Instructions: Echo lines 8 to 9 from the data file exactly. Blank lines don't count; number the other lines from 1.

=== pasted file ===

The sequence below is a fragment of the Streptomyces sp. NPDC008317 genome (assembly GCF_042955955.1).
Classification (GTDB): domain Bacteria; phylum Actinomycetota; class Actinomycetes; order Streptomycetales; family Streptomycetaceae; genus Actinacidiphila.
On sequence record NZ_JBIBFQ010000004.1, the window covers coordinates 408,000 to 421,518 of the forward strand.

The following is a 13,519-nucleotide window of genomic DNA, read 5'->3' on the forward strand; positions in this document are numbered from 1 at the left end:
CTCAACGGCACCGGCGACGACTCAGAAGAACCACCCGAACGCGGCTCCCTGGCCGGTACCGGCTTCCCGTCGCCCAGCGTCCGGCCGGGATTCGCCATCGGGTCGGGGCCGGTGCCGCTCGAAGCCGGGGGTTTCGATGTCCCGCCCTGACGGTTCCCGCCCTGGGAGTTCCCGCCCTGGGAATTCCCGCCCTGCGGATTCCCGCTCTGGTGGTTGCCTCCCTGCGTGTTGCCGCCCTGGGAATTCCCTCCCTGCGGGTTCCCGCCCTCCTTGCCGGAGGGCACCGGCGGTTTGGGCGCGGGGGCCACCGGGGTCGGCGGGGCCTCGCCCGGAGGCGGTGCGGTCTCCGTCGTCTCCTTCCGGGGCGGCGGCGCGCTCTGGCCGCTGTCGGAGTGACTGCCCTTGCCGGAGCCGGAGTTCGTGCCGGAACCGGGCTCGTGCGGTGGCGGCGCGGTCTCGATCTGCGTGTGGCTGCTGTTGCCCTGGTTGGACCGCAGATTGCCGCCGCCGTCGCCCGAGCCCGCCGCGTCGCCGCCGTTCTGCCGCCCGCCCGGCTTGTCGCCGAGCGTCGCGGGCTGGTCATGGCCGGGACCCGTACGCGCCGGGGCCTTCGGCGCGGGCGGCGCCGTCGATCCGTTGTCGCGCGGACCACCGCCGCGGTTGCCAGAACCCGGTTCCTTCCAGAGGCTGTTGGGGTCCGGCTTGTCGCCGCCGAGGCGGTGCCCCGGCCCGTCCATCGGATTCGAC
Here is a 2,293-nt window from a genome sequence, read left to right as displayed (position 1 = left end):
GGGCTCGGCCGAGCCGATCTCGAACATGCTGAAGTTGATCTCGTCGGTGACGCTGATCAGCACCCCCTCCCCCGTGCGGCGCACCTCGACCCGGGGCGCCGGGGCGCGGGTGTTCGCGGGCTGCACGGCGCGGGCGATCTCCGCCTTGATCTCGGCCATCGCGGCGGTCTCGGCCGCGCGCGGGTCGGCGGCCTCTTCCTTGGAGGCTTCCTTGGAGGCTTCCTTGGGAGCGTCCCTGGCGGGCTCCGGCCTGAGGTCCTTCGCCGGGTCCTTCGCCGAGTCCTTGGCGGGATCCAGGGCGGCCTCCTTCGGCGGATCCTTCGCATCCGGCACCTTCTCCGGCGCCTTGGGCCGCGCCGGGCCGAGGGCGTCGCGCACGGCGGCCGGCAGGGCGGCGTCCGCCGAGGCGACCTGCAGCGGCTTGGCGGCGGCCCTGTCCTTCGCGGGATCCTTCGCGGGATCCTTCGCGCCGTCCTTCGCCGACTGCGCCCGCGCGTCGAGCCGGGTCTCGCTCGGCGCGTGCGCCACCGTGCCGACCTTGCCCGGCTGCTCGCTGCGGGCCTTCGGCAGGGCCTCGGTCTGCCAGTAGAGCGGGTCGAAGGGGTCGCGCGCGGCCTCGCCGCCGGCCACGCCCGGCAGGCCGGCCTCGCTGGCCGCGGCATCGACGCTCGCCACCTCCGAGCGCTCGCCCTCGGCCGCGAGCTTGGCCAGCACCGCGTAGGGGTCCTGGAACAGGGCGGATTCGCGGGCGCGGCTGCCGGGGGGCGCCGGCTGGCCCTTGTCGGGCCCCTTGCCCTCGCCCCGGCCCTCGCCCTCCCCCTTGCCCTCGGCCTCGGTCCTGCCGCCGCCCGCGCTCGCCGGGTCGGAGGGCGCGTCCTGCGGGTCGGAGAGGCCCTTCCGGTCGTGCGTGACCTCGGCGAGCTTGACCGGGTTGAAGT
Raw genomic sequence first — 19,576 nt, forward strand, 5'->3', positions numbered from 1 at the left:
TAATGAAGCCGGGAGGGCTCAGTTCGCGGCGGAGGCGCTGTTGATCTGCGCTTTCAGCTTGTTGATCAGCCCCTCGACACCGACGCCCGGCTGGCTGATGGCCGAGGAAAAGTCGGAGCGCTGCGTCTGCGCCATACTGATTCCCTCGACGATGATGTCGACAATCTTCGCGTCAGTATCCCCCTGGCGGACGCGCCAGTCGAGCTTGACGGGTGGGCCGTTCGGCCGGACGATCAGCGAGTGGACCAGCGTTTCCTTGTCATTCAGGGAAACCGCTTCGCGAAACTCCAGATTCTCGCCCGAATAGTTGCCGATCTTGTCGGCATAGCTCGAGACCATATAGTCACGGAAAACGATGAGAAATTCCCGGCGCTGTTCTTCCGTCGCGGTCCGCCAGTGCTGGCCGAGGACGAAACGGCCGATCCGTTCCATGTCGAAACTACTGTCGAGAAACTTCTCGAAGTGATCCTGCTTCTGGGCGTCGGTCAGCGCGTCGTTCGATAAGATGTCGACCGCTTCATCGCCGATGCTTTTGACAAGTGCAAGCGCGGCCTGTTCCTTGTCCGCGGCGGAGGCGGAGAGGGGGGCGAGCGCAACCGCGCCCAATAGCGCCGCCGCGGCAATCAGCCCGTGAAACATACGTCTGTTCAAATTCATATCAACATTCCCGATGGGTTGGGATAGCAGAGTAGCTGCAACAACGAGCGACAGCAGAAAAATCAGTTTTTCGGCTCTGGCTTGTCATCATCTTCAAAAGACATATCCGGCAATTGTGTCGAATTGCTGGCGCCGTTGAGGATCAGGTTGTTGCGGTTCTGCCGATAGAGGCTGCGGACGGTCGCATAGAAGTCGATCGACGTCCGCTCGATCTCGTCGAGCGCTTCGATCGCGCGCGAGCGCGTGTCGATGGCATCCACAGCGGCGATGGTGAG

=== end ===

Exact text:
Raw genomic sequence first — 19,576 nt, forward strand, 5'->3', positions numbered from 1 at the left:
TAATGAAGCCGGGAGGGCTCAGTTCGCGGCGGAGGCGCTGTTGATCTGCGCTTTCAGCTTGTTGATCAGCCCCTCGACACCGACGCCCGGCTGGCTGATGGCCGAGGAAAAGTCGGAGCGCTGCGTCTGCGCCATACTGATTCCCTCGACGATGATGTCGACAATCTTCGCGTCAGTATCCCCCTGGCGGACGCGCCAGTCGAGCTTGACGGGTGGGCCGTTCGGCCGGACGATCAGCGAGTGGACCAGCGTTTCCTTGTCATTCAGGGAAACCGCTTCGCGAAACTCCAGATTCTCGCCCGAATAGTTGCCGATCTTGTCGGCATAGCTCGAGACCATATAGTCACGGAAAACGATGAGAAATTCCCGGCGCTGTTCTTCCGTCGCGGTCCGCCAGTGCTGGCCGAGGACGAAACGGCCGATCCGTTCCATGTCGAAACTACTGTCGAGAAACTTCTCGAAGTGATCCTGCTTCTGGGCGTCGGTCAGCGCGTCGTTCGATAAGATGTCGACCGCTTCATCGCCGATGCTTTTGACAAGTGCAAGCGCGGCCTGTTCCTTGTCCGCGGCGGAGGCGGAGAGGGGGGCGAGCGCAACCGCGCCCAATAGCGCCGCCGCGGCAATCAGCCCGTGAAACATACGTCTGTTCAAATTCATATCAACATTCCCGATGGGTTGGGATAGCAGAGTAGCTGCAACAACGAGCGACAGCAGAAAAATCAGTTTTTCGGCTCTGGCTTGTCATCATCTTCAAAAGACATATCCGGCAATTGTGTCGAATTGCTGGCGCCGTTGAGGATCAGGTTGTTGCGGTTCTGCCGATAGAGGCTGCGGACGGTCGCATAGAAGTCGATCGACGTCCGCTCGATCTCGTCGAGCGCTTCGATCGCGCGCGAGCGCGTGTCGATGGCATCCACAGCGGCGATGGTGAG